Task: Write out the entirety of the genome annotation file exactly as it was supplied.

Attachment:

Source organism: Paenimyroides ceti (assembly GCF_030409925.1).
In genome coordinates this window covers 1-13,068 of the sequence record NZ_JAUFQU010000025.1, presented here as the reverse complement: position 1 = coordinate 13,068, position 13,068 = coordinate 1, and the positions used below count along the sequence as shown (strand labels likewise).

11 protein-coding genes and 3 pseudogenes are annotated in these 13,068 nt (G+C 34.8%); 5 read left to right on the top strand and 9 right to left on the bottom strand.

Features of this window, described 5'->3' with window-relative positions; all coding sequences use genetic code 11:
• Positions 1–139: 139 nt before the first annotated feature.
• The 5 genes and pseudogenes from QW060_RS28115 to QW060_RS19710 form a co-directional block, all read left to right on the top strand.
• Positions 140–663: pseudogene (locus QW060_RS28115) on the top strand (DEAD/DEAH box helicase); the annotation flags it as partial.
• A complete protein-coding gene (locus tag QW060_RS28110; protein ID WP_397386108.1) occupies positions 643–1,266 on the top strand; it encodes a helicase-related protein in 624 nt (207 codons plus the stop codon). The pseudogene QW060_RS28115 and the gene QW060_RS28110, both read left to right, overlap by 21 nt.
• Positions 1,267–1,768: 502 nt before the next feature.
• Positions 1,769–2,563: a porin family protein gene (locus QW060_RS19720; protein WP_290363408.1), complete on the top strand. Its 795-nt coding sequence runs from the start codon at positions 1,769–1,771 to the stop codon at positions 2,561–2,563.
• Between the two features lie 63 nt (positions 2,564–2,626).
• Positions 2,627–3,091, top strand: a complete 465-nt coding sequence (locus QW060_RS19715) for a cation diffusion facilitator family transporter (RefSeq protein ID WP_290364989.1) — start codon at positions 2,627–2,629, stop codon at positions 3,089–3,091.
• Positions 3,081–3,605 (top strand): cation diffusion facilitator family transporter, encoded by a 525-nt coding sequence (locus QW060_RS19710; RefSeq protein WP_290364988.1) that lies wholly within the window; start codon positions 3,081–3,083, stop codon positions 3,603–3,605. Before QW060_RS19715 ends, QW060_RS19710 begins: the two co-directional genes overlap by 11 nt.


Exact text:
Source organism: Paenimyroides ceti (assembly GCF_030409925.1).
In genome coordinates this window covers 1-13,068 of the sequence record NZ_JAUFQU010000025.1, presented here as the reverse complement: position 1 = coordinate 13,068, position 13,068 = coordinate 1, and the positions used below count along the sequence as shown (strand labels likewise).

11 protein-coding genes and 3 pseudogenes are annotated in these 13,068 nt (G+C 34.8%); 5 read left to right on the top strand and 9 right to left on the bottom strand.

Features of this window, described 5'->3' with window-relative positions; all coding sequences use genetic code 11:
• Positions 1–139: 139 nt before the first annotated feature.
• The 5 genes and pseudogenes from QW060_RS28115 to QW060_RS19710 form a co-directional block, all read left to right on the top strand.
• Positions 140–663: pseudogene (locus QW060_RS28115) on the top strand (DEAD/DEAH box helicase); the annotation flags it as partial.
• A complete protein-coding gene (locus tag QW060_RS28110; protein ID WP_397386108.1) occupies positions 643–1,266 on the top strand; it encodes a helicase-related protein in 624 nt (207 codons plus the stop codon). The pseudogene QW060_RS28115 and the gene QW060_RS28110, both read left to right, overlap by 21 nt.
• Positions 1,267–1,768: 502 nt before the next feature.
• Positions 1,769–2,563: a porin family protein gene (locus QW060_RS19720; protein WP_290363408.1), complete on the top strand. Its 795-nt coding sequence runs from the start codon at positions 1,769–1,771 to the stop codon at positions 2,561–2,563.
• Between the two features lie 63 nt (positions 2,564–2,626).
• Positions 2,627–3,091, top strand: a complete 465-nt coding sequence (locus QW060_RS19715) for a cation diffusion facilitator family transporter (RefSeq protein ID WP_290364989.1) — start codon at positions 2,627–2,629, stop codon at positions 3,089–3,091.
• Positions 3,081–3,605 (top strand): cation diffusion facilitator family transporter, encoded by a 525-nt coding sequence (locus QW060_RS19710; RefSeq protein WP_290364988.1) that lies wholly within the window; start codon positions 3,081–3,083, stop codon positions 3,603–3,605. Before QW060_RS19715 ends, QW060_RS19710 begins: the two co-directional genes overlap by 11 nt.